If car companies produce a lot of cars this year but hold the new models back in warehouses until they release them in the new-model year will this year's GDP be higher, lower, or the same as it would have been if they sold the cars right away? Why?
Does the choice to reserve the cars for a year change what category of expenditures they fall under?
Gross Private Domestic Investment:
Gross Private Domestic Investment (GPDI), or simply known as Investment Spending, is one of the major components of an economy's Gross Domestic Product (GDP). This is made up of the following:
1. Businesses' investment on new factories, machineries/equipment: If a firm sets up a new factory, or buys a new packaging machine, this is counted as part of the economy's GPDI for the year.
2. New residential construction projects: When an economy is building new homes, GPDI increases.
3. Change in businesses' inventories: When businesses produce more finished goods and keep them in stockrooms or warehouses at present to be sold in the future, GDPI increases.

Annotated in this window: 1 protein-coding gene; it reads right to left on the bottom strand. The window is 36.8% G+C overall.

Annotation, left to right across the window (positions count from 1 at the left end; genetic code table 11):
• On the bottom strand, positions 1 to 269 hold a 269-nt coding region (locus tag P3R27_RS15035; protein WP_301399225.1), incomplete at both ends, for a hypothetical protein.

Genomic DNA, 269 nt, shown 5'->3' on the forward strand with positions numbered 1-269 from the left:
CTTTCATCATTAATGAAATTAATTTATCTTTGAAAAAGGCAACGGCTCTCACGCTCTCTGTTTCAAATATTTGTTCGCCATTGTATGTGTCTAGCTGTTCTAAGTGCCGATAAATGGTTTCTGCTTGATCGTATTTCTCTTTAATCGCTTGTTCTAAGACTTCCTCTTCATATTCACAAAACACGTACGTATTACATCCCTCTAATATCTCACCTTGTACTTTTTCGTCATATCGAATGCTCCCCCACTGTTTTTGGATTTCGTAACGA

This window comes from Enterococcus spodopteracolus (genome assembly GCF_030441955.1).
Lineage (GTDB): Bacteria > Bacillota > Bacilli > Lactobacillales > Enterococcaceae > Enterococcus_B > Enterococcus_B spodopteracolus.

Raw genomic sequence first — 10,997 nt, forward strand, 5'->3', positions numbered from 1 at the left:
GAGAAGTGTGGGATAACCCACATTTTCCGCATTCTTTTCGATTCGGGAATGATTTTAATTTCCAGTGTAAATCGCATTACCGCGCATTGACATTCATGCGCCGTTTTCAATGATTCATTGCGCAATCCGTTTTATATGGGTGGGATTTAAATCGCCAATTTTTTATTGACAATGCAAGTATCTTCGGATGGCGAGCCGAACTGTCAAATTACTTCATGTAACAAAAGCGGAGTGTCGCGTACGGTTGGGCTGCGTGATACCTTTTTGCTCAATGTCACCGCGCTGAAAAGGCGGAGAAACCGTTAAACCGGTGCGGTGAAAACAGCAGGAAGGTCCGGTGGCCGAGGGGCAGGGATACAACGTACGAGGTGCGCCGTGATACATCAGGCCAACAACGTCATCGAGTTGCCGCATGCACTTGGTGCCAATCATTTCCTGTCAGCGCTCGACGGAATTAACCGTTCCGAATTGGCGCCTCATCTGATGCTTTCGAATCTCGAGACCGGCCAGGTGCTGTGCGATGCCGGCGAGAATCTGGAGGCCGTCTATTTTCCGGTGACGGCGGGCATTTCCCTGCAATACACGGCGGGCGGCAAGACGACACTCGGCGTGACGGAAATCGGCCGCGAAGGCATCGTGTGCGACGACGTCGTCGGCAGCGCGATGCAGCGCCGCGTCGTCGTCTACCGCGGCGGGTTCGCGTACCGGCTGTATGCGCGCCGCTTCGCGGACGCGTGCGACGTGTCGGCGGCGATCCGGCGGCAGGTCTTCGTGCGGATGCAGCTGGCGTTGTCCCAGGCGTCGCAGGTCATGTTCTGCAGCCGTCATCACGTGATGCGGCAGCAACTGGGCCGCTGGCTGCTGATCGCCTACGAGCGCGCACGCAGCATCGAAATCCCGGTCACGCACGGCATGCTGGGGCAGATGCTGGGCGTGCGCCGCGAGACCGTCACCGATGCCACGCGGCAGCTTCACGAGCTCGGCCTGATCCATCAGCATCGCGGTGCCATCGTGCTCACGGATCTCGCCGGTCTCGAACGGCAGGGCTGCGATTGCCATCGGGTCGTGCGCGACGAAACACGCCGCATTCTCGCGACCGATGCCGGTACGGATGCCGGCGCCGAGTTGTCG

Answer and Explanation: 1
Question #1: If car companies produce a lot of cars this year but hold the new models back in warehouses until they release them in the new-model year...
See full answer below.
Become a member and unlock all Study Answers
Try it risk-free for 30 daysTry it risk-free
Ask a question
Our experts can answer your tough homework and study questions.Ask a question Ask a question
Learn more about this topic:
fromChapter 24 / Lesson 13
In this lesson, you will define the concept of gross private domestic investment (GPDI), list the factors that are used to determine it, and learn to calculate it using a simple formula.